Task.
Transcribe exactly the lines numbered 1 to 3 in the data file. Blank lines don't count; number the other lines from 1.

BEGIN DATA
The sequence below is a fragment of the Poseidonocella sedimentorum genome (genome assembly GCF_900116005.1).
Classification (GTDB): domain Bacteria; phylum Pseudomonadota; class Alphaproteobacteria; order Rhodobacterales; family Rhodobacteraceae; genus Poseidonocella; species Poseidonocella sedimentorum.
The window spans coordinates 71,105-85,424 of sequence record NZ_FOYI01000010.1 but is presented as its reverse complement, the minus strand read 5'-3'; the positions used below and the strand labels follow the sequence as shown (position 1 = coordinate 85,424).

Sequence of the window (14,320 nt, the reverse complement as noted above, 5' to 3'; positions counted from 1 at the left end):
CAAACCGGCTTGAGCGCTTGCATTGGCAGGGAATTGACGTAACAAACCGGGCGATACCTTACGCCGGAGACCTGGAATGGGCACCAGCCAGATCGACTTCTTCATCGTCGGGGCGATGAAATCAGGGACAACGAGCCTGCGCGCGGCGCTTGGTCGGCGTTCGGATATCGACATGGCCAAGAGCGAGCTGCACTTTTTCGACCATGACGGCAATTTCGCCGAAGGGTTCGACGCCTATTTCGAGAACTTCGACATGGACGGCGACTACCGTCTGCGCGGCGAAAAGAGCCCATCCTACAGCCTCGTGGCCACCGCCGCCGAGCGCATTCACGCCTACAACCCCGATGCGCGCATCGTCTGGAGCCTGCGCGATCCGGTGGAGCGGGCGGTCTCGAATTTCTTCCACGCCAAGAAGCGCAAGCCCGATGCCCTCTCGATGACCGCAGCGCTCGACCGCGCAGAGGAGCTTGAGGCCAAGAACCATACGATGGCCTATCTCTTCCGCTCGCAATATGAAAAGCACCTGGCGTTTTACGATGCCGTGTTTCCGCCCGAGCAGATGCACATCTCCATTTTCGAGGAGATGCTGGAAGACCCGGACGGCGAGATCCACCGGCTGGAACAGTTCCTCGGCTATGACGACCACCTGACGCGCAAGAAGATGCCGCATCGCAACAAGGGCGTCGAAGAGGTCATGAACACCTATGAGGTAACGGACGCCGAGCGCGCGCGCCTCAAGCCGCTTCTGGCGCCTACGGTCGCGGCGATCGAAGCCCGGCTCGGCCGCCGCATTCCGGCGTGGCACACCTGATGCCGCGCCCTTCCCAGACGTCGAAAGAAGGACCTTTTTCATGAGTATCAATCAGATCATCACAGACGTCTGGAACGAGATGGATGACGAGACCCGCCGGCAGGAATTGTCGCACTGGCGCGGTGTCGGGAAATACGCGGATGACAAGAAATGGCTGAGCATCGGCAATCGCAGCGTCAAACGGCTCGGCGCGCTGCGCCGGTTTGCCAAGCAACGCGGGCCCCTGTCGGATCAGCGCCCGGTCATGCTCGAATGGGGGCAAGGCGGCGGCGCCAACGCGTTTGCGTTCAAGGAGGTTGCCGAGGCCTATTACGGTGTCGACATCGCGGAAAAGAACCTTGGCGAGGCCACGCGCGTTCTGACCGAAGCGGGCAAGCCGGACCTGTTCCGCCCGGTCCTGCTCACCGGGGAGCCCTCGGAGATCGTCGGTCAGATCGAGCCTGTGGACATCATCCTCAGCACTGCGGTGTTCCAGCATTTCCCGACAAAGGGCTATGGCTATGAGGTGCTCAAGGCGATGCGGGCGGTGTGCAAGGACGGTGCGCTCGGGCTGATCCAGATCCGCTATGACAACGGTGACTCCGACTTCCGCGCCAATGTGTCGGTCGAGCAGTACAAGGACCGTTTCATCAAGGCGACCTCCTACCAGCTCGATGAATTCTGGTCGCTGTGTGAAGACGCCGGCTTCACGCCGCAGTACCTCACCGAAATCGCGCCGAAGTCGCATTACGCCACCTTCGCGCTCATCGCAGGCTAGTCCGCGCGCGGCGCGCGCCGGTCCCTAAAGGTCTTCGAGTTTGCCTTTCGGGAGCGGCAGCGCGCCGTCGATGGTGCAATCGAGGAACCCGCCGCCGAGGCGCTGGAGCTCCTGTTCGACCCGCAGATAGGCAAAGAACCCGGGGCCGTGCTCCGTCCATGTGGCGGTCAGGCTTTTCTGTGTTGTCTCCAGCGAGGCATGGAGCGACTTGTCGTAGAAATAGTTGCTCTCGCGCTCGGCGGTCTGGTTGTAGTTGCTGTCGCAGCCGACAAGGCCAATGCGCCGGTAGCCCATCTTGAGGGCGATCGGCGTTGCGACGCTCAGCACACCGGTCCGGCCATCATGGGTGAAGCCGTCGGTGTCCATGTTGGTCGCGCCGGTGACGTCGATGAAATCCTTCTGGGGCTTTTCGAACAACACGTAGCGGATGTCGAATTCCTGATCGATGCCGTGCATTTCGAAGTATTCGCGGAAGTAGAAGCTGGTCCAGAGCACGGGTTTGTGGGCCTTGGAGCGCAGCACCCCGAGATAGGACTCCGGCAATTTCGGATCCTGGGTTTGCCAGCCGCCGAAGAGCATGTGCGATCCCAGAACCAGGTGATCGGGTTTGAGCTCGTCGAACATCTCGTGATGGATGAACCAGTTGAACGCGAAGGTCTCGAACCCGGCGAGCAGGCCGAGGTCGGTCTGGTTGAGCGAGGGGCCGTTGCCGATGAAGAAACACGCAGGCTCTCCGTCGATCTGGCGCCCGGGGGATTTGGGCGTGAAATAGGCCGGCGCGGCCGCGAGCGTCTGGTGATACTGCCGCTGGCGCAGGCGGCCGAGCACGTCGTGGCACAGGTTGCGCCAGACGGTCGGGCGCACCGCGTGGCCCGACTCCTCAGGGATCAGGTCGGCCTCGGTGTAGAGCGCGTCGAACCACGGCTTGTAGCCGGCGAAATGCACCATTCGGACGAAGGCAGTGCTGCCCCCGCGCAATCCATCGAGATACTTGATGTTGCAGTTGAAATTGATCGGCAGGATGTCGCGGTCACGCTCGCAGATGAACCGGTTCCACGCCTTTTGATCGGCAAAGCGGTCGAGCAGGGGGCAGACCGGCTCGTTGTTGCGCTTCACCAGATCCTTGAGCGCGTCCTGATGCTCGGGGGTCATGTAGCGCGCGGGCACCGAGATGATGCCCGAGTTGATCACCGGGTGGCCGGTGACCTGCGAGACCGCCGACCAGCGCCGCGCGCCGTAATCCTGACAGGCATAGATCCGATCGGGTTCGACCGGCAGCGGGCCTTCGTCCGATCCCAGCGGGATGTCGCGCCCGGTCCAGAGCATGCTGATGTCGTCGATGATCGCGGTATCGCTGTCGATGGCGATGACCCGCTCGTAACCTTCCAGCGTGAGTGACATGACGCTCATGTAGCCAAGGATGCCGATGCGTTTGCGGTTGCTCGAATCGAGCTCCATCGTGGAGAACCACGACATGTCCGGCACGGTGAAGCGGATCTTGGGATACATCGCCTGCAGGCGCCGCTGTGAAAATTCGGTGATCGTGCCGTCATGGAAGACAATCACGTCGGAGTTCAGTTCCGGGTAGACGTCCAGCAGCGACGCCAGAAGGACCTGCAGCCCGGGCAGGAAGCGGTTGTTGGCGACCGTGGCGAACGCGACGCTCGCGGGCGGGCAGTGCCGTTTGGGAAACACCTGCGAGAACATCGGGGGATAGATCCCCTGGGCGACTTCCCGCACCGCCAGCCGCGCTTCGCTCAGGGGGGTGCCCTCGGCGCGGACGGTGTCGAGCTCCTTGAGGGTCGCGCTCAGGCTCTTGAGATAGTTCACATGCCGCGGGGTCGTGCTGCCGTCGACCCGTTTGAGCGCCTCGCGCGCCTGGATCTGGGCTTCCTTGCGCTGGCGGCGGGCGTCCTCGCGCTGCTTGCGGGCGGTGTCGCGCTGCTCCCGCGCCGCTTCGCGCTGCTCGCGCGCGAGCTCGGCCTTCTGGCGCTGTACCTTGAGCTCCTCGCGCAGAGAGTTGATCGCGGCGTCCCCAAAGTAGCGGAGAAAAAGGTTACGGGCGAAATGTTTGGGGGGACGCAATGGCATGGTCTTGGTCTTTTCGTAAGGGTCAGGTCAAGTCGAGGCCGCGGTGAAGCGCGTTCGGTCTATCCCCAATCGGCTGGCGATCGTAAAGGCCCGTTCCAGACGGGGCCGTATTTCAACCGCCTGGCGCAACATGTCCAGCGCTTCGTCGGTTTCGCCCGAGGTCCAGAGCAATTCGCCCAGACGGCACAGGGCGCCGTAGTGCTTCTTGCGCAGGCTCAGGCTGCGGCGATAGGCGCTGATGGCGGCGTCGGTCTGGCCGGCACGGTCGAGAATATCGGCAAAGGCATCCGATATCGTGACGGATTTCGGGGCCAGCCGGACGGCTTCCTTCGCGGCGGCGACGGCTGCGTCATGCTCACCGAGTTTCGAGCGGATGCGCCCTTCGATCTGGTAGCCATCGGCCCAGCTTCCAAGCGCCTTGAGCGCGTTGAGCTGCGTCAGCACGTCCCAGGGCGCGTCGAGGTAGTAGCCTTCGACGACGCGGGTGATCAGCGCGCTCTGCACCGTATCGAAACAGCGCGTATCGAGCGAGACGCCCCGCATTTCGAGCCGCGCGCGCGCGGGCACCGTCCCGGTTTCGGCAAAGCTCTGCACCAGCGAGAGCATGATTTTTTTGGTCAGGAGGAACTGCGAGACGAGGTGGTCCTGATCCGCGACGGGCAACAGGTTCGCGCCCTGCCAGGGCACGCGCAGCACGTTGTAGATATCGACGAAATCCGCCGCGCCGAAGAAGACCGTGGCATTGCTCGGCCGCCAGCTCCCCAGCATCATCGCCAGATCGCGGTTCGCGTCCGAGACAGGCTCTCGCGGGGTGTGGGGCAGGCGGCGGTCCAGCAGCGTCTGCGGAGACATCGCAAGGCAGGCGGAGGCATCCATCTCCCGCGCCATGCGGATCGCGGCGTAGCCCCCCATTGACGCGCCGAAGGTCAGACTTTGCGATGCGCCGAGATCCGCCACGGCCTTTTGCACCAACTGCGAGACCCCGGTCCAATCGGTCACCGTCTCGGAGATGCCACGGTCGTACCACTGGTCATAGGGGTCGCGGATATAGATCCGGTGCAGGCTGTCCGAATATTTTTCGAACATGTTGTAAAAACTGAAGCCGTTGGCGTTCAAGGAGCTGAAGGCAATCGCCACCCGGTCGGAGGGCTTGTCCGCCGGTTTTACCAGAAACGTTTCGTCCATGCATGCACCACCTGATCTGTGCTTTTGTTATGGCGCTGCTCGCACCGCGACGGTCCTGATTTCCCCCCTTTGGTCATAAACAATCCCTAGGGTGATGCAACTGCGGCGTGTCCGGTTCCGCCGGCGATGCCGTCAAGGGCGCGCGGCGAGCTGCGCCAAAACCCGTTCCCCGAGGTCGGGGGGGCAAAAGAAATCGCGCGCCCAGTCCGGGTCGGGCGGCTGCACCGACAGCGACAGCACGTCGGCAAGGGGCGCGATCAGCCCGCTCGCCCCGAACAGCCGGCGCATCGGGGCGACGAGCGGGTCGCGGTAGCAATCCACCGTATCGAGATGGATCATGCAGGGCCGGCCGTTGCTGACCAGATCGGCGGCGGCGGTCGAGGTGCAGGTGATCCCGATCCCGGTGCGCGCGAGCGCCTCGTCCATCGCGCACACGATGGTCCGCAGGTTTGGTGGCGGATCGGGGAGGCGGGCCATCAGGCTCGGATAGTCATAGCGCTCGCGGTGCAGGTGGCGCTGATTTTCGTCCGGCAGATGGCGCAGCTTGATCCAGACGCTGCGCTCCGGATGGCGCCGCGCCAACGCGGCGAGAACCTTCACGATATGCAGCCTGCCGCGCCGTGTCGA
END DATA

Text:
The sequence below is a fragment of the Poseidonocella sedimentorum genome (genome assembly GCF_900116005.1).
Classification (GTDB): domain Bacteria; phylum Pseudomonadota; class Alphaproteobacteria; order Rhodobacterales; family Rhodobacteraceae; genus Poseidonocella; species Poseidonocella sedimentorum.
The window spans coordinates 71,105-85,424 of sequence record NZ_FOYI01000010.1 but is presented as its reverse complement, the minus strand read 5'-3'; the positions used below and the strand labels follow the sequence as shown (position 1 = coordinate 85,424).